I was so excited to start college. I’ve always been an independent person, and the idea of leaving behind Castro Valley and all the memories it held was something that excited me. I never looked back.
My first semester was wonderful. I learned so much about myself. I had meaningful experiences that taught me more about who I wanted to be, and how I wanted to be remembered. The small town of Rexburg, Idaho, with all its dysfunctional inhabitants, became my new home. I fell in love with the mountains, the
I came home that summer and I felt lost. I remember not feeling comfortable in my bed, and wandering out to the couch in the middle of the night. My mom heard my crying and came to get me. My excuse was that I couldn’t sleep, but it was much more than that. The roof that I slept under for eighteen years no longer felt like my roof. The sheets on my bed weren’t my sheets. The overflowing suitcases on the floor were just a subtle reminder that I no longer belonged here.
I followed my mom into her bedroom and curled up next to her on the bed. We didn’t speak, but sleep eventually overcame me.
This happened again the week before I left on my mission. I came in to her room, resting my head on the pillow next to hers. No words were shared, but we both cried. We cried because what was coming was unknown. I was leaving behind two homes. Two families. My heart was now in two places.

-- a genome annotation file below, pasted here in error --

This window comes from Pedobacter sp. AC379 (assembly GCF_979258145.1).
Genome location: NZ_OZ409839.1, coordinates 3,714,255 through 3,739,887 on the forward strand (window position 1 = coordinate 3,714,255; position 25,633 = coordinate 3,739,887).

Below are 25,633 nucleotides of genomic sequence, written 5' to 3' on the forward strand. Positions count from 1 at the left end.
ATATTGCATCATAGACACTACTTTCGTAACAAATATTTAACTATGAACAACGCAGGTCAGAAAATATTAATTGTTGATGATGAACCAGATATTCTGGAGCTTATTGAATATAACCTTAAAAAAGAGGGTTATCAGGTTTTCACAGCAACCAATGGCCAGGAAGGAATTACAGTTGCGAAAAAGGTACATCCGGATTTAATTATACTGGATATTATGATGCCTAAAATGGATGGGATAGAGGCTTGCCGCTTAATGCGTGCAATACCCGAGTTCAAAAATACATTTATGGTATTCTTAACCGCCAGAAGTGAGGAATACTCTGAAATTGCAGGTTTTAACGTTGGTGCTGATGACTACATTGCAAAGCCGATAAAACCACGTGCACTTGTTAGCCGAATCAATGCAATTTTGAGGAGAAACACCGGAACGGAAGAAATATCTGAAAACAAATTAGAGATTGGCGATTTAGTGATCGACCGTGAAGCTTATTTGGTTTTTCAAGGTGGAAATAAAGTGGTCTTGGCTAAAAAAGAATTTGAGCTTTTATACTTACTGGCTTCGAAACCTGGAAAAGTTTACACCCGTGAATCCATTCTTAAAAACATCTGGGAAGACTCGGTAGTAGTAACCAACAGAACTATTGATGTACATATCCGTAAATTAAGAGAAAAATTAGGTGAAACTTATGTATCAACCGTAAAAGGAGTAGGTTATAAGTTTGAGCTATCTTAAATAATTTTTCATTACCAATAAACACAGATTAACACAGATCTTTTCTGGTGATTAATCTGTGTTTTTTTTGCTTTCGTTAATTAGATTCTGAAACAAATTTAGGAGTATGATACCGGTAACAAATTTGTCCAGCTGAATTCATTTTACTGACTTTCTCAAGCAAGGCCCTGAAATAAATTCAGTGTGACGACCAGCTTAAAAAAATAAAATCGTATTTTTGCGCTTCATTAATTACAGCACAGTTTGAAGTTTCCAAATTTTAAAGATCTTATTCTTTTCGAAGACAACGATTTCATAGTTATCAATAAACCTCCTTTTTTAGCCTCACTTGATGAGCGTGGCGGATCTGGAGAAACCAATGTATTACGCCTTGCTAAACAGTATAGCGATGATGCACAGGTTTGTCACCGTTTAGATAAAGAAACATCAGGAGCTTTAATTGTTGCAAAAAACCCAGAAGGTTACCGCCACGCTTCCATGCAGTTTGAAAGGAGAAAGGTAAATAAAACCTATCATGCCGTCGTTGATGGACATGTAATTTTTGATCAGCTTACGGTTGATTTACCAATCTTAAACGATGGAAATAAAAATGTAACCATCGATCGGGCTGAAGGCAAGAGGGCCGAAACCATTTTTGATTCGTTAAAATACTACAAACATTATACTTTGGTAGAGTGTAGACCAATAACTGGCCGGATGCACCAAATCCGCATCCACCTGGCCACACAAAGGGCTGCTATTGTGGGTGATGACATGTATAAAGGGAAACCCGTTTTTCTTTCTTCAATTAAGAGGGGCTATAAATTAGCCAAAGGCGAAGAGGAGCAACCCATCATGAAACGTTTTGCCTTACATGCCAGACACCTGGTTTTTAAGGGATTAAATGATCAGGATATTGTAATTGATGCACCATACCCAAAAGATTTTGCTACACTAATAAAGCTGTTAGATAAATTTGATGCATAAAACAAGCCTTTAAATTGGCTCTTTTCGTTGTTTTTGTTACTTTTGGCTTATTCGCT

Eighteen glorious months passed, much more quickly than I would have liked. I lost myself in the work. But by losing myself, I also found myself. I found parts of me that I never knew existed. I also found another new home, amongst the Joshua trees and dust of the Mojave Desert.
Home is now three different places. When I think of my home, I think of the small blue house on Gem Avenue, with the Mulberry tree out front. I think of BYU Idaho’s campus, and all I’ve learned there. And, I think of the people of Rancho Cucamonga.
You see, for me, the word home no longer has a strict definition. It isn’t confined to the 4 walls and shingled roof of a dwelling place. It isn’t required to have a kitchen, a TV, or a dining room table. The word home means so much more. It is a conglomeration of places, people, and experiences. Its the time I spent walking roads in Apple Valley. Its the classrooms I spent so much time in. Its the trampoline in my backyard that my sisters and I spent hours playing on. Home is more than just my parents and siblings. Its the Gallos. The Cancholas. The Hobbs. Its Berkeley, and Alexa, and Cayzia, and McKenzie. Its Callie and Jessica and Jake and Ryan. Its Ben and Joel and Jordyn and Dallin.
When we are children we learn slowly. We touch a hot stove, and we learn that heat can hurt us. We make friends; some stay, some leave. Growing up we only have a small pool of experiences on which to base our thoughts and feelings. But as we mature, and move away, and find ourselves, the pool of experiences grows and gains meaning.
I’ve learned to embrace change. It doesn’t always come easily. It can be painful. I happens too quickly at times. But when we focus more on the experiences, and then the meaning that those give to our lives, we can expand life’s vocabulary.
Home isn’t just the little blue house on Gem Avenue.
Its what I choose to make it.